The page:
1. The potential for the proposal: outcomes for students and/or the art program. 2. The quality and clarity of the proposal application. 3.Applicant being a past or active participant in KAEA Conferences and/or KAEA board. Name____________________________________Member#_________ Email address____________________________ Home Address_________________________________ City/Zip_________________________________ Job title________________________________________________
Work Address___________________________________________ ________________________________________________________ Phone: Home______________________Work________________ Cell________________________ Write a short narrative statement describing your proposal for the use of the KAEA Professional Development Grant. Include all of the following information:
1. How do you intend to spend the stipend? 2. How will the experience from the award allow you to improve instruction?
3. How do you plan to share knowledge and skills gained from the experience with KAEA members?
Please limit your proposal information to one page. Attach this application form or include this information in the proposal. Any application to be considered must be postmarked by Nov. 20, 2011 to:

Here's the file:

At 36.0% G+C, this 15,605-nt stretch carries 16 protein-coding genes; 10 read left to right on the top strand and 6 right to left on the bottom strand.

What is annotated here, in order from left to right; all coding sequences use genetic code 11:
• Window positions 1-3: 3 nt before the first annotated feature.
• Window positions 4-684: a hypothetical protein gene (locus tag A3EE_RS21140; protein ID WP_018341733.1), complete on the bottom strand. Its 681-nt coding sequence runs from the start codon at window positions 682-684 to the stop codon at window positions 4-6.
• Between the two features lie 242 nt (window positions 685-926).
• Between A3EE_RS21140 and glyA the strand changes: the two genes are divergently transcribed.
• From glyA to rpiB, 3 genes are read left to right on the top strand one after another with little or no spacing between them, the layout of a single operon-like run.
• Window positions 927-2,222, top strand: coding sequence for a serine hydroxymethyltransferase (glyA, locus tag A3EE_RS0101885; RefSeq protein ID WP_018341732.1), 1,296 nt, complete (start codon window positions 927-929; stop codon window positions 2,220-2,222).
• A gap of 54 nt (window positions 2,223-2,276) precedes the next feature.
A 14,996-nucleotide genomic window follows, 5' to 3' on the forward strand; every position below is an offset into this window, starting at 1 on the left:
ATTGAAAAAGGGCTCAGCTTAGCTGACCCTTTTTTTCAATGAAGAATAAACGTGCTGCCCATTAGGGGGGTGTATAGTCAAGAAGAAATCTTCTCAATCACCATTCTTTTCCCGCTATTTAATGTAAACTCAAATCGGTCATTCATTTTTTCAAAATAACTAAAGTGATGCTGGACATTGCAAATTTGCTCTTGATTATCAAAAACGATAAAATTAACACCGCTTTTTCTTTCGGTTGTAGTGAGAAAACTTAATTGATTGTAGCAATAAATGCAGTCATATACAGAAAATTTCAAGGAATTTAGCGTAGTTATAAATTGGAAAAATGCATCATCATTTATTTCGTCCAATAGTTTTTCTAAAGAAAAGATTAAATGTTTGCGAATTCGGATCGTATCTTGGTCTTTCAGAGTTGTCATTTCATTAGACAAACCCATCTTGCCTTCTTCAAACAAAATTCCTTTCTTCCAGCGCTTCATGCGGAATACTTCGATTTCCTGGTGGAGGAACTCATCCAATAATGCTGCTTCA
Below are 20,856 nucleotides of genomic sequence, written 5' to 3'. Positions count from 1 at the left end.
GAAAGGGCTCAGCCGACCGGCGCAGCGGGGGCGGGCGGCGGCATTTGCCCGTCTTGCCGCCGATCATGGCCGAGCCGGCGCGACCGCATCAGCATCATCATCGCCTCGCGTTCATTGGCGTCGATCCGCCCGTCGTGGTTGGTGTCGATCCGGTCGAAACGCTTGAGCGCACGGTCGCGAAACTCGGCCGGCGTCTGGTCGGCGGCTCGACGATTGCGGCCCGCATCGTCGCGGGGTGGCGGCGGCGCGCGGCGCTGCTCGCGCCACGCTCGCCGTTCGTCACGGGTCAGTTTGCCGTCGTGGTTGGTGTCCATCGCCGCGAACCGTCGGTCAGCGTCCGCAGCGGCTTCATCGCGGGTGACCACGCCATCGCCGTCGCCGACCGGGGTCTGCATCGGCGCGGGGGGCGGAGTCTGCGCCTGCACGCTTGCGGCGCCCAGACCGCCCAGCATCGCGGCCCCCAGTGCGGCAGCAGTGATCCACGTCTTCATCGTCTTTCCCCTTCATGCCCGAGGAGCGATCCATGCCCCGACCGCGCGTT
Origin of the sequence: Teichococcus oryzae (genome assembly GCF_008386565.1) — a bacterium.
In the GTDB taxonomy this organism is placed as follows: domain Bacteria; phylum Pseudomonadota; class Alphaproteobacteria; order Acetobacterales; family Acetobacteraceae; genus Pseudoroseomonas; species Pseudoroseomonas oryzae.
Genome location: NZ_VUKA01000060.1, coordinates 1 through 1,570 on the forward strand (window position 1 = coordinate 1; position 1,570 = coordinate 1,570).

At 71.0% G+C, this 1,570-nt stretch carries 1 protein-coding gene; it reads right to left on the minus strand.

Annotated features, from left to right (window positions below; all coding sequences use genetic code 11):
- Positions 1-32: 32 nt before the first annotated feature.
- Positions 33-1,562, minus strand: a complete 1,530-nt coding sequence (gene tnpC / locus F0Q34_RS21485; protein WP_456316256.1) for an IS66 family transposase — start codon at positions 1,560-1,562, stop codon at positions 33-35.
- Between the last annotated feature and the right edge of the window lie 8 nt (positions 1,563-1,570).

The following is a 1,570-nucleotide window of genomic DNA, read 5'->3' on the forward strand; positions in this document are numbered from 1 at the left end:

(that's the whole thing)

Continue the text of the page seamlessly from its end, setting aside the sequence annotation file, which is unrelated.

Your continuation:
Laurie McLane-Higginson 712 Ohio Lawrence, KS 66044 785-841-2178 [email protected]
Selections will be made by January 1, 2012 so you may use the money to plan this spring’s activities!
024 : summer 2011
Book Review Andrea Aeschliman [email protected]
Book Review: The Journal Junkies Workshop by Eric M. Scott and David R. Modler Retails: $24.99 While attending the National Art Education Association’s conference in Seattle I was able to go to presentations given by these two art teachers. The conference had many presentations on journaling and sketchbooks used in the classroom. Eric and David had copies of their book with them as well so I bought one and I must say it is well done. They have given lots of techniques for you to get started in your journaling adventure, whether with students or your very own journal. The book is broken up into sections, the first one dealing with supplies to consider using, then basic training which includes anything from watercolor pencils to collage to drawing and image transfers. Section three hits upon writing techniques, prompts, story-telling and layering. Many of their journal pages are sprinkled throughout the book so you get a feel for what their journal pages look like as well. One idea I really liked was that they used their journal as their calendar and planner for school so it’s all together and they don’t have to carry around each of those. I think it’s a valuable resource for you if you are at all into journals with your students.
Bowl by: Seth Clark Bowl with Bezel-Set Stone, Sterling Silver, Copper, Polymer Shawnee Heights High School Teacher, Linda Nelson Bova
025 : summer 2011
KAEA Fall Conference 2011 Michelle Ramirez and Kristi Hubbard